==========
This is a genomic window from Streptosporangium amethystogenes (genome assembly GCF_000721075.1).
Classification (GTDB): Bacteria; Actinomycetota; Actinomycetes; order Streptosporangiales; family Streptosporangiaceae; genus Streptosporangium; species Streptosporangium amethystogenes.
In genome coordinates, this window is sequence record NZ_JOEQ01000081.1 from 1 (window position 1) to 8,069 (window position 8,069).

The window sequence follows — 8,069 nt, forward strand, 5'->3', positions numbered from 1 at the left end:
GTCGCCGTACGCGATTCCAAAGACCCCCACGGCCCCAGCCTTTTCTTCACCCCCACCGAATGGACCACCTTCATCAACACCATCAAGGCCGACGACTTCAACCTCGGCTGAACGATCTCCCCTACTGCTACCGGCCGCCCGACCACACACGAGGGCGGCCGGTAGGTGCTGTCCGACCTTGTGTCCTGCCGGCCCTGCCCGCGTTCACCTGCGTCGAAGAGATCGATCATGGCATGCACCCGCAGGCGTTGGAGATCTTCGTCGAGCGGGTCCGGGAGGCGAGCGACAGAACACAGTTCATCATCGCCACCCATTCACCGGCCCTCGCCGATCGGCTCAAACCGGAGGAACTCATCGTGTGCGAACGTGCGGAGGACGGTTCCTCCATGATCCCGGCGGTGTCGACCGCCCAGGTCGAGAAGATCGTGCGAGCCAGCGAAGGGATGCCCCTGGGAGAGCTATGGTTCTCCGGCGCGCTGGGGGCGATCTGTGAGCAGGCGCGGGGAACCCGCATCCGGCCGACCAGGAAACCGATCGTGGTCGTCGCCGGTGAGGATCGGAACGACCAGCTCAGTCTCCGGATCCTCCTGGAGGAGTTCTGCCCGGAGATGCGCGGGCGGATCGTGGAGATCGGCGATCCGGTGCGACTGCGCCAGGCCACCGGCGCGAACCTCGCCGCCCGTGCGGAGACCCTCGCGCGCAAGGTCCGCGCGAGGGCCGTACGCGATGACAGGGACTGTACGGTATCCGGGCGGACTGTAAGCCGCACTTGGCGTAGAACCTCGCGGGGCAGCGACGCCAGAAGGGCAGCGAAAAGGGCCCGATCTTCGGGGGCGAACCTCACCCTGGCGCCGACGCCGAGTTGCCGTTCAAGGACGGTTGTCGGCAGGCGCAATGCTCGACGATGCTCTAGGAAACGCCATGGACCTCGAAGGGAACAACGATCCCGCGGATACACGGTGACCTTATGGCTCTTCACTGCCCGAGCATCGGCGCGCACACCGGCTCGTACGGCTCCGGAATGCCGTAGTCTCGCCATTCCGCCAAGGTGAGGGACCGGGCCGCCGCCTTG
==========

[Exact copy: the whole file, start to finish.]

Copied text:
This is a genomic window from Streptosporangium amethystogenes (genome assembly GCF_000721075.1).
Classification (GTDB): Bacteria; Actinomycetota; Actinomycetes; order Streptosporangiales; family Streptosporangiaceae; genus Streptosporangium; species Streptosporangium amethystogenes.
In genome coordinates, this window is sequence record NZ_JOEQ01000081.1 from 1 (window position 1) to 8,069 (window position 8,069).

The window sequence follows — 8,069 nt, forward strand, 5'->3', positions numbered from 1 at the left end:
GTCGCCGTACGCGATTCCAAAGACCCCCACGGCCCCAGCCTTTTCTTCACCCCCACCGAATGGACCACCTTCATCAACACCATCAAGGCCGACGACTTCAACCTCGGCTGAACGATCTCCCCTACTGCTACCGGCCGCCCGACCACACACGAGGGCGGCCGGTAGGTGCTGTCCGACCTTGTGTCCTGCCGGCCCTGCCCGCGTTCACCTGCGTCGAAGAGATCGATCATGGCATGCACCCGCAGGCGTTGGAGATCTTCGTCGAGCGGGTCCGGGAGGCGAGCGACAGAACACAGTTCATCATCGCCACCCATTCACCGGCCCTCGCCGATCGGCTCAAACCGGAGGAACTCATCGTGTGCGAACGTGCGGAGGACGGTTCCTCCATGATCCCGGCGGTGTCGACCGCCCAGGTCGAGAAGATCGTGCGAGCCAGCGAAGGGATGCCCCTGGGAGAGCTATGGTTCTCCGGCGCGCTGGGGGCGATCTGTGAGCAGGCGCGGGGAACCCGCATCCGGCCGACCAGGAAACCGATCGTGGTCGTCGCCGGTGAGGATCGGAACGACCAGCTCAGTCTCCGGATCCTCCTGGAGGAGTTCTGCCCGGAGATGCGCGGGCGGATCGTGGAGATCGGCGATCCGGTGCGACTGCGCCAGGCCACCGGCGCGAACCTCGCCGCCCGTGCGGAGACCCTCGCGCGCAAGGTCCGCGCGAGGGCCGTACGCGATGACAGGGACTGTACGGTATCCGGGCGGACTGTAAGCCGCACTTGGCGTAGAACCTCGCGGGGCAGCGACGCCAGAAGGGCAGCGAAAAGGGCCCGATCTTCGGGGGCGAACCTCACCCTGGCGCCGACGCCGAGTTGCCGTTCAAGGACGGTTGTCGGCAGGCGCAATGCTCGACGATGCTCTAGGAAACGCCATGGACCTCGAAGGGAACAACGATCCCGCGGATACACGGTGACCTTATGGCTCTTCACTGCCCGAGCATCGGCGCGCACACCGGCTCGTACGGCTCCGGAATGCCGTAGTCTCGCCATTCCGCCAAGGTGAGGGACCGGGCCGCCGCCTTG